‘Blue Monday’ may be a cynical PR ploy by the travel industry but the response by the Samaritans was interesting. Rather than accept a general blanket of gloom, they renamed the day as ‘Brew Monday’ and suggested a solution: Talk. Take the opportunity to reach out, share, and chat over a cup of tea – open up to vulnerabilities and CONNECT.

With a similar understanding that empathy can be reassuring and effective in soothing anxiety, Brene Browne, in her book ‘Daring Greatly: How the courage to be vulnerable transforms the way we live, love and lead’, describes viewing  vulnerability as ‘the birthplace of love, belonging, joy, courage, empathy and comfort. It is the source of hope, empathy, accountability and authenticity.’

John Gottman, the American relationship therapist, said that, ‘I believe that every person has areas of enduring vulnerability. For a relationship to succeed, these vulnerabilities need to be understood and honoured and an empathetic exploration of vulnerabilities offers a couple the opportunity to strengthen their relationship.’

Anxiety can be isolating and leave us feeling misunderstood and alone. We can feel shame and humiliation that we are perhaps overwhelmed and that we are not coping as everyone else seems to be. A flash of envy created by an Instagram picture can spiral into FOMO, then a feeling of being not-good-enough, then worthlessness. We can internalise dark thoughts and get stuck in a toxic place of harsh criticism, disappointment and blame. We are super vigilant to the possibility of threat and reactions of ‘flight, fight, freeze’ play out destructively in our relationships. 

‘Some of the worst things in my life never even happened…’ wrote Mark Twain when describing his tendency to catastrophism and worry and, to varying degrees, we are all programmed to be alert to the presence of danger. Tara Brach explains that it is as if, at birth, the brain received the telegram, ‘Start worrying. Details to follow.’ An emotional trigger, a perceived attack, can strike at any moment. Insecurity wreaks psychological havoc in relationships and can result in reactions of deep despair, or hot fury, or icy withdrawal – creating confusion too. 

So, American therapist, Rick Hanson, encourages clients to change the FBI motto of ‘Follow the money’ (when detecting organised crime) to ‘Follow the anxiety’ when unpicking the cause of relationship distress.

Counselling can help this process and offers an opportunity to reflect on how disappointments and irritations are filling a field of vision. A couple can understand how they have become habituated to a focus on the difficulties and differences. Choosing to lift their heads, feel the warmth of love and core connection, can change perspective. The couple can explore why they have continued stuck in negative behaviour patterns of mistrust, defensiveness and hostility – counterintuitive when faced with the resulting hurt and sadness. Of course it can be difficult to break a loop of chronic pessimism when it has become a default relationship dynamic. But it is true that ‘neurons that fire together, wire together’ positively too. Creating kinder, gentler, more generous and compassionate interactions can offer an optimistic alternative way of relating.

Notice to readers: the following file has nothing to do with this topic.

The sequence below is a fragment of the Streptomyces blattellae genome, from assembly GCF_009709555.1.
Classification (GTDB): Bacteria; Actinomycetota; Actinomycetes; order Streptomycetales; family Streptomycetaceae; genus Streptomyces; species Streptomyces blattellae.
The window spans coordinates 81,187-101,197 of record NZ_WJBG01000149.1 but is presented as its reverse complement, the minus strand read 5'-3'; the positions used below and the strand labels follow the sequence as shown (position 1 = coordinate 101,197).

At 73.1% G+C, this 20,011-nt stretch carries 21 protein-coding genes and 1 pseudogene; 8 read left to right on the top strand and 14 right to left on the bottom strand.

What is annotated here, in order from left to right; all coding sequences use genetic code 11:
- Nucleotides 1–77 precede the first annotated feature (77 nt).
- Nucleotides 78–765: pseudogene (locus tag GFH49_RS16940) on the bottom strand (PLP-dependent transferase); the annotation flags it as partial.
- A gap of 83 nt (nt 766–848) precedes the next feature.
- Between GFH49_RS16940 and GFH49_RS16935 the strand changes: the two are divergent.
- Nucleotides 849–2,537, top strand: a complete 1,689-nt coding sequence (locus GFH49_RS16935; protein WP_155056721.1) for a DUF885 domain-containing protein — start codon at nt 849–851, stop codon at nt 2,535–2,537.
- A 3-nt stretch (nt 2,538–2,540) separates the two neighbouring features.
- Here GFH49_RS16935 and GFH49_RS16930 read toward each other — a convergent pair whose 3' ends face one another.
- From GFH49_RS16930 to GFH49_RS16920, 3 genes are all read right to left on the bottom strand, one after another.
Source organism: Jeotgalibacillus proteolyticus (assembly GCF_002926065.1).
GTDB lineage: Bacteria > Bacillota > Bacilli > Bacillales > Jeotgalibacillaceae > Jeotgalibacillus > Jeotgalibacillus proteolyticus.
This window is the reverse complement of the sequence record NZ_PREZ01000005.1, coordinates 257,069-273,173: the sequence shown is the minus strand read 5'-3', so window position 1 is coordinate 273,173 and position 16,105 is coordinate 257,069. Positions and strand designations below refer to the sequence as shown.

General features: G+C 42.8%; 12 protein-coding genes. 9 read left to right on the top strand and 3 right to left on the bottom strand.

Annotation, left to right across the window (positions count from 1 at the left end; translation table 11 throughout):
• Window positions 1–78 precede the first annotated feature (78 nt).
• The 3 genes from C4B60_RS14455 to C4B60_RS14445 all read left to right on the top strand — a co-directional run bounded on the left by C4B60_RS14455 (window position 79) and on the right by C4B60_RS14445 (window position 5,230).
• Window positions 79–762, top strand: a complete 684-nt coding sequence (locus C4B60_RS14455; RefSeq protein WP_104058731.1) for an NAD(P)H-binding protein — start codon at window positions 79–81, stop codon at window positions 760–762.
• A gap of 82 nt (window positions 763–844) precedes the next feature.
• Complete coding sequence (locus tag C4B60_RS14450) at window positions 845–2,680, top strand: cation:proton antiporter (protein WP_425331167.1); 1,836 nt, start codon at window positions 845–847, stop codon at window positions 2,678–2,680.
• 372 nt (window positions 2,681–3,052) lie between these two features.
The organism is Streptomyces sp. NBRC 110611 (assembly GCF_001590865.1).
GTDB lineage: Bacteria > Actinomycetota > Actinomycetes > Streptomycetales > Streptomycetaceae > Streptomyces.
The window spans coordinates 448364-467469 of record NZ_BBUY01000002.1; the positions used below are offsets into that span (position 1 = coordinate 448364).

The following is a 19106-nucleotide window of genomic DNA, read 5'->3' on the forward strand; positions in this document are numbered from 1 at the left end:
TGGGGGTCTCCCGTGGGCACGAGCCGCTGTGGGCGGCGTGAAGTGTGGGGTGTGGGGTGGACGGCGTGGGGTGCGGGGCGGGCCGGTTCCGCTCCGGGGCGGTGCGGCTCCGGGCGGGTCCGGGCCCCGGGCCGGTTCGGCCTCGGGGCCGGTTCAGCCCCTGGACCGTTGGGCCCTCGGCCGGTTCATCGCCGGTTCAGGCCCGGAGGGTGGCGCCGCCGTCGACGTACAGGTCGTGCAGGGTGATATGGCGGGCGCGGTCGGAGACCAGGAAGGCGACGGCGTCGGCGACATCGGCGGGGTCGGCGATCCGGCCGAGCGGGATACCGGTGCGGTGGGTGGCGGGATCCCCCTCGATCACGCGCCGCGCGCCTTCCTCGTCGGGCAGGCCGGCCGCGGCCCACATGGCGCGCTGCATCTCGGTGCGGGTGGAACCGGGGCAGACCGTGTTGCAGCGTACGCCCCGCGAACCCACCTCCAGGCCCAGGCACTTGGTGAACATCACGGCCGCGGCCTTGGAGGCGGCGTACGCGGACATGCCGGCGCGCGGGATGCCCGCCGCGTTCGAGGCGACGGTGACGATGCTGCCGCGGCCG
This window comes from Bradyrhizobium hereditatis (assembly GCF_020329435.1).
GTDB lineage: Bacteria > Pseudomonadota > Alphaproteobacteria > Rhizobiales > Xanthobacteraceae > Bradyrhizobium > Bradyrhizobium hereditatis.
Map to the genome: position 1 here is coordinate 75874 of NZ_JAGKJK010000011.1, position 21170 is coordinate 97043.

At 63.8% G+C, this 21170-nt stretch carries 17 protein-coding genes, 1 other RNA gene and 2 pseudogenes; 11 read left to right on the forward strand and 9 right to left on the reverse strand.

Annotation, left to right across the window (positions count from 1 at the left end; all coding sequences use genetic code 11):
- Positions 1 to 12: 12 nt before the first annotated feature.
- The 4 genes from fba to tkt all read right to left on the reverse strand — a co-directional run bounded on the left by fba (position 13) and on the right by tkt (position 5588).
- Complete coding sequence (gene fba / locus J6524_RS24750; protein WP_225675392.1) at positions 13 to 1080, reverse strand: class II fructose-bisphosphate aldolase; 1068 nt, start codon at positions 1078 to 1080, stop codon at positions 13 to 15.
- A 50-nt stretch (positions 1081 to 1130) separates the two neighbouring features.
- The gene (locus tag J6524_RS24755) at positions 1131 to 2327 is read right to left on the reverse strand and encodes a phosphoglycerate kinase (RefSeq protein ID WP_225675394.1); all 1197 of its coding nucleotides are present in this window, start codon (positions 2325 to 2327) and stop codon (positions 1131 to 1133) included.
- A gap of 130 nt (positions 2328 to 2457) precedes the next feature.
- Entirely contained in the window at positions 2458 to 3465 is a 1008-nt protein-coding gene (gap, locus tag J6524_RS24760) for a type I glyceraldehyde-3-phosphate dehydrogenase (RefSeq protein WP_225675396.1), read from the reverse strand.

Counselling can help challenge the negative beliefs that drive fear – and help a couple to wake up out of a trance of anxiety. Although beliefs can be deeply ingrained, they are not ‘facts’. A challenge of ‘what would you think, and who would you be, if you did not believe this?’ offers the possibility of explanation, understanding, discussion and choice. The realisation that we all have agency helps us to get in touch with our own resilience and determination. We are then free to embrace empathy and choose affection, admiration, consideration, loyalty, respect which can be transformative and healing. Do we dare to be happy?

‘Clap along if you know what happiness is to you…’

Kathy Rees

Friendships and health. has read in the last few weeks that friendships are beneficial to mental and physical health.
Coupleworks, formed in 2004 is a non profit making group of skilled therapists who between us have gathered approximately 150 years of couple counselling and one to one therapeutic knowledge. That in itself is remarkable but the significant side effect which we are beginning to learn about is the benefit to our physical and mental health.
We are all women ranging in age, talents and learning. We support each other when one of us has a difficult time and feel good when one of us has something personal to celebrate.
Dr. David Spiegel, head of Psychiatry at Stanford University in California, emphasises that girlfriend time helps women to create more serotonin, a neurotransmitter that helps combat depression. This can create a general feeling of well-being. I think that men also benefit from their friendships but tend to bond in a different way. When men meet they often form relationships around activities and work problems or success. Dr Spiegel believes that spending time with a friend or friends is as important to our overall health as jogging or ‘working out’.
It is said that men need sex to experience intimacy and women need intimacy to experience sex. This shows that either from nature or nurture, men and women even in this enlightened age still need different bonding skills which they seek in a myriad of ways.
In the years of existence, Coupleworks has grown from 6 totally different women, passionate about our profession to something both valuable and of benefit to our health.